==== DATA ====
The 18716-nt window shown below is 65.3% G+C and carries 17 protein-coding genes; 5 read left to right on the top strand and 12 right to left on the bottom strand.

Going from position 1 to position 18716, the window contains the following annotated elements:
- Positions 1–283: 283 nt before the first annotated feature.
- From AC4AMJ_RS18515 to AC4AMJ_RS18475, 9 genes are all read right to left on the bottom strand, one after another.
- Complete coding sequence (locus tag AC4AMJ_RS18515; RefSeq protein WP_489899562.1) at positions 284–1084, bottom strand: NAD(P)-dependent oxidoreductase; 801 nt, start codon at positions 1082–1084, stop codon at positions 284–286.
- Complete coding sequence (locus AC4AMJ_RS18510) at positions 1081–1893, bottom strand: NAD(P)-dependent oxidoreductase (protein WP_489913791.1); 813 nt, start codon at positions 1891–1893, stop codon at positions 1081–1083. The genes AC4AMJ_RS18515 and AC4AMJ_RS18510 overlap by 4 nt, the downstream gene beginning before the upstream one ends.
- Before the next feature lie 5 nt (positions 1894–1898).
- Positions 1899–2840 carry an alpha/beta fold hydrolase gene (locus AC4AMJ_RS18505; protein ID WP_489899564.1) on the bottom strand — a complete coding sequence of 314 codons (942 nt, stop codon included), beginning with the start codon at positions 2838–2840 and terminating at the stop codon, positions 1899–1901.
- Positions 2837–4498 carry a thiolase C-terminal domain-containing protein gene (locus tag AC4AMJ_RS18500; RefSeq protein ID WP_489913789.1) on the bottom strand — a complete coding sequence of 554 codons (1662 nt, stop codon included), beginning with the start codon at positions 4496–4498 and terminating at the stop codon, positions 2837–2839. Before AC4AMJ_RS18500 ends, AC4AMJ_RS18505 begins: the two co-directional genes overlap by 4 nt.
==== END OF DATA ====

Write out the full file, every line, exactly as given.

The 18716-nt window shown below is 65.3% G+C and carries 17 protein-coding genes; 5 read left to right on the top strand and 12 right to left on the bottom strand.

Going from position 1 to position 18716, the window contains the following annotated elements:
- Positions 1–283: 283 nt before the first annotated feature.
- From AC4AMJ_RS18515 to AC4AMJ_RS18475, 9 genes are all read right to left on the bottom strand, one after another.
- Complete coding sequence (locus tag AC4AMJ_RS18515; RefSeq protein WP_489899562.1) at positions 284–1084, bottom strand: NAD(P)-dependent oxidoreductase; 801 nt, start codon at positions 1082–1084, stop codon at positions 284–286.
- Complete coding sequence (locus AC4AMJ_RS18510) at positions 1081–1893, bottom strand: NAD(P)-dependent oxidoreductase (protein WP_489913791.1); 813 nt, start codon at positions 1891–1893, stop codon at positions 1081–1083. The genes AC4AMJ_RS18515 and AC4AMJ_RS18510 overlap by 4 nt, the downstream gene beginning before the upstream one ends.
- Before the next feature lie 5 nt (positions 1894–1898).
- Positions 1899–2840 carry an alpha/beta fold hydrolase gene (locus AC4AMJ_RS18505; protein ID WP_489899564.1) on the bottom strand — a complete coding sequence of 314 codons (942 nt, stop codon included), beginning with the start codon at positions 2838–2840 and terminating at the stop codon, positions 1899–1901.
- Positions 2837–4498 carry a thiolase C-terminal domain-containing protein gene (locus tag AC4AMJ_RS18500; RefSeq protein ID WP_489913789.1) on the bottom strand — a complete coding sequence of 554 codons (1662 nt, stop codon included), beginning with the start codon at positions 4496–4498 and terminating at the stop codon, positions 2837–2839. Before AC4AMJ_RS18500 ends, AC4AMJ_RS18505 begins: the two co-directional genes overlap by 4 nt.